In today’s Health section of The New York Times, Dr. Abigail Zuger writes what is at first glance a review of Gary Taubes’ Why We Get Fat. Digging deeper, one realizes that Zuger has much more to say than a few comments on Taubes’ book, a shorter and more pointed follow-up to his earlier work, Good Calories Bad Calories. Zuger is crying out against the storm of contradicting nutritional information, which she likens to both a war and a cafeteria food-fight.
Low-carb vs. low fat, Atkins vs. Weight Watchers, it’s a familiar battle not only to those slogging through the literature, but to anyone who’s struggled to find sound advice on what to eat and lose weight. “At this point,” writes Zuger, “all eaters, fat or lean, could be forgiven for slamming the door on all expert dietary input, forever.”
Dr. Zuger goes on to discuss the arguments behind the low carb diet recommended by Why We Get Fat, prefacing the information by saying Taubes’ book is as much a “manifesto” as it a document of science journalism. She playfully worries that Taubes will soon introduce his own line of protein bars.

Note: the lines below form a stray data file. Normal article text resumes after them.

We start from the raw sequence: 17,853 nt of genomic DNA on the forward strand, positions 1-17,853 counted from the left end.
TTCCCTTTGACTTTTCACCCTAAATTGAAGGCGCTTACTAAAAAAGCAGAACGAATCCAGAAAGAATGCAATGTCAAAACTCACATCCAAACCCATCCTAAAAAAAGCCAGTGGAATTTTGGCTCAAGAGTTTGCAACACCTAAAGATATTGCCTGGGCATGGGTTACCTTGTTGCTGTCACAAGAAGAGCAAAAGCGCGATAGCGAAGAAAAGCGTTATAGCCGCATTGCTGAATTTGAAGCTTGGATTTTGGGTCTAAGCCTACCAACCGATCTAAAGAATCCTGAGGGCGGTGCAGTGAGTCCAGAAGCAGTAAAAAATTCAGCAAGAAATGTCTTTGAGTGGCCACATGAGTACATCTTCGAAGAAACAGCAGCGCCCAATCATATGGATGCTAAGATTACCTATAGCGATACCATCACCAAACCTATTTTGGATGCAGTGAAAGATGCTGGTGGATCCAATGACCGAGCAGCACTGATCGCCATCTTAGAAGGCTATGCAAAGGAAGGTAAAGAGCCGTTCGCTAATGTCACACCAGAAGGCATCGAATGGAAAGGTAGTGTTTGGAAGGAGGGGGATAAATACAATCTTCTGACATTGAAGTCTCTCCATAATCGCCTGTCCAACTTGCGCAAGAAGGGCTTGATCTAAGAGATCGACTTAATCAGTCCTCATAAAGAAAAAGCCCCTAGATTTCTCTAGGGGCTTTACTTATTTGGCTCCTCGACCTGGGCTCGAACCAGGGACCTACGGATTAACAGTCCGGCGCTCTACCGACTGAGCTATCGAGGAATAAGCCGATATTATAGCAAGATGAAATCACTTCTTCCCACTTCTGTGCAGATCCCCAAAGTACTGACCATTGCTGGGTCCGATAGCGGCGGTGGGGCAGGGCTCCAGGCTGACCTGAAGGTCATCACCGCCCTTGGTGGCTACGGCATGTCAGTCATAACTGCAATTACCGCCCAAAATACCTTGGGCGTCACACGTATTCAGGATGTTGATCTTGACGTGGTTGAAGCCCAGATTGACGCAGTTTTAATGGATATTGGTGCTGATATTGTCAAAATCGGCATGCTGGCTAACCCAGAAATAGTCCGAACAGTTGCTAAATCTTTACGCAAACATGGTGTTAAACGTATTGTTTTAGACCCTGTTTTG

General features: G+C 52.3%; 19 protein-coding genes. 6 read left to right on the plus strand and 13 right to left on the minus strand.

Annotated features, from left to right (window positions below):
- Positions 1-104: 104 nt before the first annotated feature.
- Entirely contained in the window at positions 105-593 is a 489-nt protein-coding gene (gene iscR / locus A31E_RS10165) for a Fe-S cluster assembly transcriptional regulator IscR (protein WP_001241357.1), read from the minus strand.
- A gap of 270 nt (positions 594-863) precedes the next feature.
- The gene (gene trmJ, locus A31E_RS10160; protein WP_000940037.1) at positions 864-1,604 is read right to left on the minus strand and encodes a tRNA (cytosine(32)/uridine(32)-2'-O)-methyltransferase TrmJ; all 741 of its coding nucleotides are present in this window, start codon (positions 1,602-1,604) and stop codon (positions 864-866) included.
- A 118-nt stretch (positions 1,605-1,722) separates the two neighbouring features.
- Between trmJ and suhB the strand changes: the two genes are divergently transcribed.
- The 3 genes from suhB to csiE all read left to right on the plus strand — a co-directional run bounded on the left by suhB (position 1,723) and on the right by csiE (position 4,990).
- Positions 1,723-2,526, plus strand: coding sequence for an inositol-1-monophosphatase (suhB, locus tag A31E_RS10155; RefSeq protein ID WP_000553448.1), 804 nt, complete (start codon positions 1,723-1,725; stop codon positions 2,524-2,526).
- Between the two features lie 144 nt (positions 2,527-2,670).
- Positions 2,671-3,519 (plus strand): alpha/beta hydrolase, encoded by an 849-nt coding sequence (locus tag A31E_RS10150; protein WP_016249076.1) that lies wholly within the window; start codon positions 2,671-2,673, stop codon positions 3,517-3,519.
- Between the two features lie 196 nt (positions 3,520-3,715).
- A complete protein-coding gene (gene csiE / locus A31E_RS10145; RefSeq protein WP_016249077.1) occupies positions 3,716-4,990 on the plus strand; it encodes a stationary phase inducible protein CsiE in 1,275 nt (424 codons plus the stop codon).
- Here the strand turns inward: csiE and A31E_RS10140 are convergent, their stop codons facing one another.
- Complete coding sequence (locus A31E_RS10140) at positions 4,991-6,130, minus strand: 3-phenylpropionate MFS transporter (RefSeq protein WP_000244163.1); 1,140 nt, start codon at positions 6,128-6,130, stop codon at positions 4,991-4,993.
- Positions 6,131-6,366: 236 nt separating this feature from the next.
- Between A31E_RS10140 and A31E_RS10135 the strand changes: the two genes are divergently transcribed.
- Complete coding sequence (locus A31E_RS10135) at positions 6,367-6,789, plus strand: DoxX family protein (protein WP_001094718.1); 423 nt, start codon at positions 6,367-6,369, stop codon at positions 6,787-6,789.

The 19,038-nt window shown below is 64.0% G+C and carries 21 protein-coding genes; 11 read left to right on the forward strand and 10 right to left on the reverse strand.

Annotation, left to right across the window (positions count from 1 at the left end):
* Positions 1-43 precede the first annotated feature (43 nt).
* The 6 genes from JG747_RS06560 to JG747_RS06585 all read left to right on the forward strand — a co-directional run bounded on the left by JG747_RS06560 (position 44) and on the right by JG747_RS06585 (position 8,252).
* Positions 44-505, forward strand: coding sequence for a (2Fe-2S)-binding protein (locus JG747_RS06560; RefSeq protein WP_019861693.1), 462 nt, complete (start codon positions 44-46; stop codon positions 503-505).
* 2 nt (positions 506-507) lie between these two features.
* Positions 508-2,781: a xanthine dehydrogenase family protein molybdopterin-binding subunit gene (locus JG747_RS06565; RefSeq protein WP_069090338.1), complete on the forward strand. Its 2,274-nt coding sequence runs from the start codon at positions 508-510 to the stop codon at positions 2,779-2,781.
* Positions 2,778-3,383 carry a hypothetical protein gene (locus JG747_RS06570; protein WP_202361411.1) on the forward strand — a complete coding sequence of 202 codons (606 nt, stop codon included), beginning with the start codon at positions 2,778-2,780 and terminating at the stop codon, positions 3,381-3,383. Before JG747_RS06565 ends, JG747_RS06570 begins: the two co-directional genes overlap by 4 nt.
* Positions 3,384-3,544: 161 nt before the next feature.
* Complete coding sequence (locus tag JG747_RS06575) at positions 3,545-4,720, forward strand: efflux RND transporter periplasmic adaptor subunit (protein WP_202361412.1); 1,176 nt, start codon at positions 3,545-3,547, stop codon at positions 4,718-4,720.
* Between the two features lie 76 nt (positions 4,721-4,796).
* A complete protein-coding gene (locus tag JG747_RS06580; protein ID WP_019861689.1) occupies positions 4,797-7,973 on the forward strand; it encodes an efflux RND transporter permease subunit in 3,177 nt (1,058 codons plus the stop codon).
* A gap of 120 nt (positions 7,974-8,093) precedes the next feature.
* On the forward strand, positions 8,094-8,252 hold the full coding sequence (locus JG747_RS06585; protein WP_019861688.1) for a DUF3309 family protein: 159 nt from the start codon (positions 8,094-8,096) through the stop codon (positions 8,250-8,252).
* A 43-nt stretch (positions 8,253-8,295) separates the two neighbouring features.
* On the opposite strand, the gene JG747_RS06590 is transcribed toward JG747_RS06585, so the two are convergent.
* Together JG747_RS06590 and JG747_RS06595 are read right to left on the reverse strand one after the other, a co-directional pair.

In the end, Zuger concludes that one-size-fits-all is not the answer to our rising obesity epidemic. “Perhaps the remarkable diversity of the human organism—whose various sizes and shapes (double chins, giant thighs and all) are so clearly driven by such a vast array of different appetites and genetic cues—simply means that it is foolish to expect a single diet to serve all comers.” This may seem like a cop-out, but what Zuger is trying to not dismiss the fact that while some of Taubes’ premises seem illogical (he is steadfastly anti-fruit), they be the right solution to help some shed excess weight. It is a sensible conclusion.